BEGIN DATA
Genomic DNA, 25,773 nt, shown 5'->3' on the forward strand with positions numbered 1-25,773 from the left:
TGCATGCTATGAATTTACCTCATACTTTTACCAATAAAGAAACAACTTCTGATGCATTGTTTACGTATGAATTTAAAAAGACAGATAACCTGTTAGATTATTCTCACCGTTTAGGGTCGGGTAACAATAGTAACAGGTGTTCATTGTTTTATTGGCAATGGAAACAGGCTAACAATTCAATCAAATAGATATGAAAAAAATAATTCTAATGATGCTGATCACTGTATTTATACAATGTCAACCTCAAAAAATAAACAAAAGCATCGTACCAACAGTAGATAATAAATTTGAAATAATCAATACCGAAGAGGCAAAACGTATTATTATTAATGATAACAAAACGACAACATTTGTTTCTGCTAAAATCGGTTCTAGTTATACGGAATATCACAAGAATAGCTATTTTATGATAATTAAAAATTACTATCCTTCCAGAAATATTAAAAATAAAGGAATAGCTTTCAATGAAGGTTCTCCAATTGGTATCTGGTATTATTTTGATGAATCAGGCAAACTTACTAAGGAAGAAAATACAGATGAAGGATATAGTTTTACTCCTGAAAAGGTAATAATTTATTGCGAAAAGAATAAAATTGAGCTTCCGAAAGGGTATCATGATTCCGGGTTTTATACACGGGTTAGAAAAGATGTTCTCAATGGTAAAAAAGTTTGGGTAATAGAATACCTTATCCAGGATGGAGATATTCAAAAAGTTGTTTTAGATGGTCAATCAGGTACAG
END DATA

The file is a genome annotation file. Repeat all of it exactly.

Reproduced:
Genomic DNA, 25,773 nt, shown 5'->3' on the forward strand with positions numbered 1-25,773 from the left:
TGCATGCTATGAATTTACCTCATACTTTTACCAATAAAGAAACAACTTCTGATGCATTGTTTACGTATGAATTTAAAAAGACAGATAACCTGTTAGATTATTCTCACCGTTTAGGGTCGGGTAACAATAGTAACAGGTGTTCATTGTTTTATTGGCAATGGAAACAGGCTAACAATTCAATCAAATAGATATGAAAAAAATAATTCTAATGATGCTGATCACTGTATTTATACAATGTCAACCTCAAAAAATAAACAAAAGCATCGTACCAACAGTAGATAATAAATTTGAAATAATCAATACCGAAGAGGCAAAACGTATTATTATTAATGATAACAAAACGACAACATTTGTTTCTGCTAAAATCGGTTCTAGTTATACGGAATATCACAAGAATAGCTATTTTATGATAATTAAAAATTACTATCCTTCCAGAAATATTAAAAATAAAGGAATAGCTTTCAATGAAGGTTCTCCAATTGGTATCTGGTATTATTTTGATGAATCAGGCAAACTTACTAAGGAAGAAAATACAGATGAAGGATATAGTTTTACTCCTGAAAAGGTAATAATTTATTGCGAAAAGAATAAAATTGAGCTTCCGAAAGGGTATCATGATTCCGGGTTTTATACACGGGTTAGAAAAGATGTTCTCAATGGTAAAAAAGTTTGGGTAATAGAATACCTTATCCAGGATGGAGATATTCAAAAAGTTGTTTTAGATGGTCAATCAGGTACAG